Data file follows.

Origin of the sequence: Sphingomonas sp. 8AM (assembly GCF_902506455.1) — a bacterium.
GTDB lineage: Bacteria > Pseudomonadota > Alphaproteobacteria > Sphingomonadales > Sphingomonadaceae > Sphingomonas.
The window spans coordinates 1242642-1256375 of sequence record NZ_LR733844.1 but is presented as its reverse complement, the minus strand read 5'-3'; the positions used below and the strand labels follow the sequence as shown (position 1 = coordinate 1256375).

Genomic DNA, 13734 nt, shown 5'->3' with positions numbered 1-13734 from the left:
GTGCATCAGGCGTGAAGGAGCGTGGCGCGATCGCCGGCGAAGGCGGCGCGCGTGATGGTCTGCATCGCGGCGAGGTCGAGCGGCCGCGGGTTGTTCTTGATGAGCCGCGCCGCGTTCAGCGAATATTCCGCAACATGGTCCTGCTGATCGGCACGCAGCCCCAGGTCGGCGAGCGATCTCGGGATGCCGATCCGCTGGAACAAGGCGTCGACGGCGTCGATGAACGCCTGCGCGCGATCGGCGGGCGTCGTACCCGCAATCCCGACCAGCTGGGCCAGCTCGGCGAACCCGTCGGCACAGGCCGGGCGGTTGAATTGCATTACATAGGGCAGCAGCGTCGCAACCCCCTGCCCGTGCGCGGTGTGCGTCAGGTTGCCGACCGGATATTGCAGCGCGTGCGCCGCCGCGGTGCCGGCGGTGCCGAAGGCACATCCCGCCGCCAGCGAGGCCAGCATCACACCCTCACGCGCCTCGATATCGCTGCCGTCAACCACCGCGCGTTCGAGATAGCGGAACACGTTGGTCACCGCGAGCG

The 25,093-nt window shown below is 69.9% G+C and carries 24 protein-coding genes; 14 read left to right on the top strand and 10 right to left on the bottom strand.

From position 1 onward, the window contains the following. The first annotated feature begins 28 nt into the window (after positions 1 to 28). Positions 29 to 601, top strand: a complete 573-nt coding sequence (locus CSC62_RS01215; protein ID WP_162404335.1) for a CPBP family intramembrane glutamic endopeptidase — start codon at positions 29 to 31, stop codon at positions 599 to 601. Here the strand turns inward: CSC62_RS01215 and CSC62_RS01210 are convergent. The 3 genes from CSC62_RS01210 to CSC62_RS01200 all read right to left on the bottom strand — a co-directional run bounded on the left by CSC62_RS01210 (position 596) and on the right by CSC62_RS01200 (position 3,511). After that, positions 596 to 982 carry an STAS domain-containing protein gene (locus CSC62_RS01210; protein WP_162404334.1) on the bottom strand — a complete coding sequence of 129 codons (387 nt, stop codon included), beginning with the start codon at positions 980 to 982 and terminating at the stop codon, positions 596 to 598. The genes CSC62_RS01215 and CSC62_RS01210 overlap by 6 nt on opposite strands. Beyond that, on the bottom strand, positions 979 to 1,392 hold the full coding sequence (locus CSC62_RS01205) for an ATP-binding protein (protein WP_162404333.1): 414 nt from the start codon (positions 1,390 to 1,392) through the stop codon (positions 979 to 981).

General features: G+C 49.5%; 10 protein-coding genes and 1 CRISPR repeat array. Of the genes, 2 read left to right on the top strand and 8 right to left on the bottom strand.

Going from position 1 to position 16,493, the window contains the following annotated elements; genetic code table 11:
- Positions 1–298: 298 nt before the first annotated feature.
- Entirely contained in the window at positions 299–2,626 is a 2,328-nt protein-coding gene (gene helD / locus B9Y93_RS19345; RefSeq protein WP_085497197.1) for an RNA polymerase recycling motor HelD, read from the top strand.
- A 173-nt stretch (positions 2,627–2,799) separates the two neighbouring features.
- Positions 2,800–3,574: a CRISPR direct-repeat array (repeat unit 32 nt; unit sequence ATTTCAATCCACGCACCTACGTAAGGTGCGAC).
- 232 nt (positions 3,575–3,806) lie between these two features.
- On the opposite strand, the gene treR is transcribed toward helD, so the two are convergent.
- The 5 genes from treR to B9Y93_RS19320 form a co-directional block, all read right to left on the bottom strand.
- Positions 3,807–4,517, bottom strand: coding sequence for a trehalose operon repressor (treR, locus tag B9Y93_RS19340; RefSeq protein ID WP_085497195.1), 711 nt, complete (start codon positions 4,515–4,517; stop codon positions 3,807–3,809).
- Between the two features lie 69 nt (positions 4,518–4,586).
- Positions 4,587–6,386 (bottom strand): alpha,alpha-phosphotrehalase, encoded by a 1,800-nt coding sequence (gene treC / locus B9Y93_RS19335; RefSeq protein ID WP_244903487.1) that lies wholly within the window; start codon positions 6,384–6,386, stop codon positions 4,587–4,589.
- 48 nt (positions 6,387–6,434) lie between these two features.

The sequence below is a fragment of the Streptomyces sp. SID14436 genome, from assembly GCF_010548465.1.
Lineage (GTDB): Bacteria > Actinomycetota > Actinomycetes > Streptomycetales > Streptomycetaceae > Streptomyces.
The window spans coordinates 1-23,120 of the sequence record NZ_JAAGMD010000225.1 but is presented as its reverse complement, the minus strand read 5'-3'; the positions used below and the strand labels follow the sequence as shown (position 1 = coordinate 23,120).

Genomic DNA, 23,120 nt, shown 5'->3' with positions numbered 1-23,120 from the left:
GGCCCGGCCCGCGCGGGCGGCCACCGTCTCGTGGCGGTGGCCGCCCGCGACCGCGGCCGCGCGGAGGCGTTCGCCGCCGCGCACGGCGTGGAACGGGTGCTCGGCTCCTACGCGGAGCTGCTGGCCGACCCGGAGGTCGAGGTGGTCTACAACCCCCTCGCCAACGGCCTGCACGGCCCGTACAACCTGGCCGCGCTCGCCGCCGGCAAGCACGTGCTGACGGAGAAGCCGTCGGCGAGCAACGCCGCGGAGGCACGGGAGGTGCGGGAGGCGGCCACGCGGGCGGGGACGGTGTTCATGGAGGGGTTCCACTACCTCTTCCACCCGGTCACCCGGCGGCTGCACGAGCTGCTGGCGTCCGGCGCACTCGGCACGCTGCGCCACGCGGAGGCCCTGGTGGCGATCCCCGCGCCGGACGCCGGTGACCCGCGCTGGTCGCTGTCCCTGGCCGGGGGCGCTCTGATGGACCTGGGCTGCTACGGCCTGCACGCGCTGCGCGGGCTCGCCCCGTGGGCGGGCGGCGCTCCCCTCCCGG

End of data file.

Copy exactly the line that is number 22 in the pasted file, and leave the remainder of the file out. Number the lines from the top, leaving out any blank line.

Lineage (GTDB): Bacteria > Actinomycetota > Actinomycetes > Streptomycetales > Streptomycetaceae > Streptomyces.